Mental illness is for pussies

If the title of this post got your attention, read this post in its entirety before commenting.

A particularly misguided and snarky comment in response to my last post got me thinking a bit about the general British attitude towards mental health. The person who commented is British - an easy enough fact to trace Рand apparently holds the view that discussing my battle with ADD/ADHD here is an attempt to seek attention. (Trust me, there are much more creative ways to accomplish such a goal if that were my aim.)

Those of you who have been with regularjen for awhile know that this is a general interest blog. I write posts about anything that affects me and if it interests you, great. If not, tune in for another post another time or move along to a blog that suits your reading requirements. My blog is primarily for me, or else I’d probably be blogging on a social media site where it is much easier to build a huge number of ‘friends’. Most of my readers find me through Google or personal recommendation and I’ve got to say that my growing network of readers and subscribers are awesome. More importantly, it’s lovely that you keep coming back. I don’t need you to like me, but when you do, it’s something special. I like to believe I’ve earned the ones that stick around. I thank you and send you virtual hugs and smooches.

Lately, I’ve been a bit preoccupied with a depressive episode triggered by a mental illness called Attention Deficit Disorder. It is a real condition and is a brain disorder. It’s not any less real than bipolar or schizophrenia. It is neurological. Without medication and cognitive therapy, it can be terribly disruptive. To insinuate that a person uses a measurable brain malady to seek attention is not only insulting to the millions of individuals who suffer from mental illness, but it also conveys the exact attitude towards mental health care in Britain that is so desperately dated and ignorant. The idea that an illness could be used to generate sympathy is not new and has been abused by plenty of dishonest people throughout time and circumstances, but if a person can read my words and not get a sense of the honesty conveyed, then that person is likely harbouring a deeper issue within himself that skews his (or her) perception of his own mental well-being. Saying the rest of the world is either fucked up or faking it is much easier than accepting one’s own dark issues.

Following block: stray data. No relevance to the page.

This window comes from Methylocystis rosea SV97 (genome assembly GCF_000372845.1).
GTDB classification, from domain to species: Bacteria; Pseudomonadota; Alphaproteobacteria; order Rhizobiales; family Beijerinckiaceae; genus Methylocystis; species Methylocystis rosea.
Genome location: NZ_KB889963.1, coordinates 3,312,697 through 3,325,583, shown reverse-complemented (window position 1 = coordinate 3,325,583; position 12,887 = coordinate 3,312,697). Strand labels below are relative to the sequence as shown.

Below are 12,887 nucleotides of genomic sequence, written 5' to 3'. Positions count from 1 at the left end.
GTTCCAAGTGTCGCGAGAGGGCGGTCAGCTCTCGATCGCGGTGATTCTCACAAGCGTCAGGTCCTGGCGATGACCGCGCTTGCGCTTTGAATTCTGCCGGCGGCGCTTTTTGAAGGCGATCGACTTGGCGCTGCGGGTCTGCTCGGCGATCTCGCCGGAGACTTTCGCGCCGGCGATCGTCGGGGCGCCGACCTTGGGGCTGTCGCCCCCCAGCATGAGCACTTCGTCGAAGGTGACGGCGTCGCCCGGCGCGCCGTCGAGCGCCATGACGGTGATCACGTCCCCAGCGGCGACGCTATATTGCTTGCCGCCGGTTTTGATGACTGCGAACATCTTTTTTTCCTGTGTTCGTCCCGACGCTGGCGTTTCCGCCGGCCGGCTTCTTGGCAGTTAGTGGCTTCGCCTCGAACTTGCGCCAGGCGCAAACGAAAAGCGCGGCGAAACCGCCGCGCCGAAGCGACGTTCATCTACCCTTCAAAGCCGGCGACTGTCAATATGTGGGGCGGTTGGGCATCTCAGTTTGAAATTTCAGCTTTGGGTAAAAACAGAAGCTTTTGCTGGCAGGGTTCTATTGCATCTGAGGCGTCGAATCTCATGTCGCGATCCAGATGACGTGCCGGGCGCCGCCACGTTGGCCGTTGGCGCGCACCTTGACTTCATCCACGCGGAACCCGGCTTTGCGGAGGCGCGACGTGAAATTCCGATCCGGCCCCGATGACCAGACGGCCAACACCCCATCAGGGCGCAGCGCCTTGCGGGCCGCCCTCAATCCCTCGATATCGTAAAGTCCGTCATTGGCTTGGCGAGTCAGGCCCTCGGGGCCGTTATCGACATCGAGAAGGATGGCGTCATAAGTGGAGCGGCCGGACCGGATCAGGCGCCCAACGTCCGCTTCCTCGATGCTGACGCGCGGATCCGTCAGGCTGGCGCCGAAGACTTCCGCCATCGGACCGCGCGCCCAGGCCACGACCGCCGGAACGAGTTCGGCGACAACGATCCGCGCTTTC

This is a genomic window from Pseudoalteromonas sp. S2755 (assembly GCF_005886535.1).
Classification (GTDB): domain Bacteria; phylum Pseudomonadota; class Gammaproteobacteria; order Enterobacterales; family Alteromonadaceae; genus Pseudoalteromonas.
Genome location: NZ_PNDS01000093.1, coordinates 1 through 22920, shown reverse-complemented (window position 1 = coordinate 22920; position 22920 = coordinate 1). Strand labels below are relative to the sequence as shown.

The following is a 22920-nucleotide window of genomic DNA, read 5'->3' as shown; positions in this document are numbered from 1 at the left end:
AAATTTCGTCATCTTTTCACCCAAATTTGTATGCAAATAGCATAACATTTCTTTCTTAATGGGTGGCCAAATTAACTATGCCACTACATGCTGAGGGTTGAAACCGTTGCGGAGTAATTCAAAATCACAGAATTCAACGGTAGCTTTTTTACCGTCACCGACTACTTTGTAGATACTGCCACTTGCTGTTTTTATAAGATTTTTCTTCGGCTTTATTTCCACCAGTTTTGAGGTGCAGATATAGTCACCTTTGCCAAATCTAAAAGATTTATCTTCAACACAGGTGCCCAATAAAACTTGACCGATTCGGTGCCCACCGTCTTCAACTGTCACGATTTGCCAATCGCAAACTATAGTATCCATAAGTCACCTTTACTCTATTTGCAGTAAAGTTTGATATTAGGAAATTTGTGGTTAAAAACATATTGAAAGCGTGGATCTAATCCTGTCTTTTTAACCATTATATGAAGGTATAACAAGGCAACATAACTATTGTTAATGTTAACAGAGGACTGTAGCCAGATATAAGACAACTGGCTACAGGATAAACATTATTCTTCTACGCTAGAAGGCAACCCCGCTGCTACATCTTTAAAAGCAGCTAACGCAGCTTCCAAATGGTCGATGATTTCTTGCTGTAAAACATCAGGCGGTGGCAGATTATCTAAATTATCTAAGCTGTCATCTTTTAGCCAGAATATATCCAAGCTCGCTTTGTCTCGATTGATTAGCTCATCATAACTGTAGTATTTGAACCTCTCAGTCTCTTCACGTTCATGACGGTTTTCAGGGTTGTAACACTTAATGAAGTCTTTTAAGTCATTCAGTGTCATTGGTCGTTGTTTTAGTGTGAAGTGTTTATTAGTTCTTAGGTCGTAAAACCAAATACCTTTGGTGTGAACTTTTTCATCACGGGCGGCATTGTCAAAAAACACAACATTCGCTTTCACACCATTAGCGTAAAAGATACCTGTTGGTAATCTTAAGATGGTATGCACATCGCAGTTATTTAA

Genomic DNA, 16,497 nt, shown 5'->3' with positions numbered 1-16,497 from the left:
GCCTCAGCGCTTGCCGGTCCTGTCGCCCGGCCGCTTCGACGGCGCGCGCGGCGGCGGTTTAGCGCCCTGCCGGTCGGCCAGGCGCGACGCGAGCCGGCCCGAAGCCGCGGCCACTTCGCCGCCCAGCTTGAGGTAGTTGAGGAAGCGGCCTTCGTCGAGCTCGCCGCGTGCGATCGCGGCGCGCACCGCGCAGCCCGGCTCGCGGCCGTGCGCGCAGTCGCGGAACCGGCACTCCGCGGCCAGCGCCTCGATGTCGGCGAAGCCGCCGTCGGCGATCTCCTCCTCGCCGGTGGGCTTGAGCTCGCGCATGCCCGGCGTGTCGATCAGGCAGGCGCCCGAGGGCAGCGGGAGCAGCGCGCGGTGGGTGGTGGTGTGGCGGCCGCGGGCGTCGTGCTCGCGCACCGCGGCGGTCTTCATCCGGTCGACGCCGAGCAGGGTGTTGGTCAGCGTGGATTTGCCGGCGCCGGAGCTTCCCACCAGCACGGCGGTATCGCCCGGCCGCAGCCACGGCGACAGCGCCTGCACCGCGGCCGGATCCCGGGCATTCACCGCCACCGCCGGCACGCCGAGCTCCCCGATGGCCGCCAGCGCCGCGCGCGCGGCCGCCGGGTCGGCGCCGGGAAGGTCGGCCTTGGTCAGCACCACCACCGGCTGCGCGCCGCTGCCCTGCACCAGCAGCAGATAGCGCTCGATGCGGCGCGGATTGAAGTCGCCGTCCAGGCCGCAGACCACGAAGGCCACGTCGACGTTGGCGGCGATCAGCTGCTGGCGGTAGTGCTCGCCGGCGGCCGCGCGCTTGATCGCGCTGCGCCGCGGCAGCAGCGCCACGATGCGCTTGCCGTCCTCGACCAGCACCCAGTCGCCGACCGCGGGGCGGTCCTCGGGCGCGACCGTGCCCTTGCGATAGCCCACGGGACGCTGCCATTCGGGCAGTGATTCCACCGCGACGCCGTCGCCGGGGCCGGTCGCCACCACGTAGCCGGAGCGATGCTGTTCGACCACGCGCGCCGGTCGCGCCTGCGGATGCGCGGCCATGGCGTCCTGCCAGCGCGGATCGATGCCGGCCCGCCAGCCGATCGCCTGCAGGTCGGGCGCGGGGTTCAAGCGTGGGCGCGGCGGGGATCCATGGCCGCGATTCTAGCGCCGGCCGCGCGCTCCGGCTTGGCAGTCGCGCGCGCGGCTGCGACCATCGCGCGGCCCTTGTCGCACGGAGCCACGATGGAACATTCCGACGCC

To say we all have our problems, large and small, is a trivialisation. To acknowledge that some members of the population have problems on a neurological level that are physically impossible to remedy without appropriate treatment is accurate. To further assert that there are thousands of troubled individuals out there that are in a state of denial thanks in part to the stigmatisation of mental illness -¬†a malady beyond the individual’s control – who then believe that admittance to the illness is in some way both a defeat and an attempt to garner attention, is unfortunately equally as accurate. A person is not weak for what is beyond his (or her) control- a person is weak for ignoring it. Pretending it doesn’t exist and it will go away does not work. Trust me on that.

Truth is, times are changing and the general understanding of mental illness is expanding. Thanks to recent programmes on the BBC, a whole new audience understands a little bit more about depression and the difference between neurological depression (bipolar) and a case of the blues. Even in our town centre this afternoon, the NHS had a booth set up to spread the word about the health taboo of mental illness. Change is coming and not a moment too soon.

As for the title of this post, Mental illness is for pussies, thankfully, this attitude is disappearing. When depressed, a person can’t just think happy thoughts. When unfocused and frustrated with ADHD, a person can’t just get it together. Mental illness is real. Be brave enough to seek help, even if you’re not sure what’s wrong.

There are times when ignorance is bliss and there are times when ignorance is just ignorance.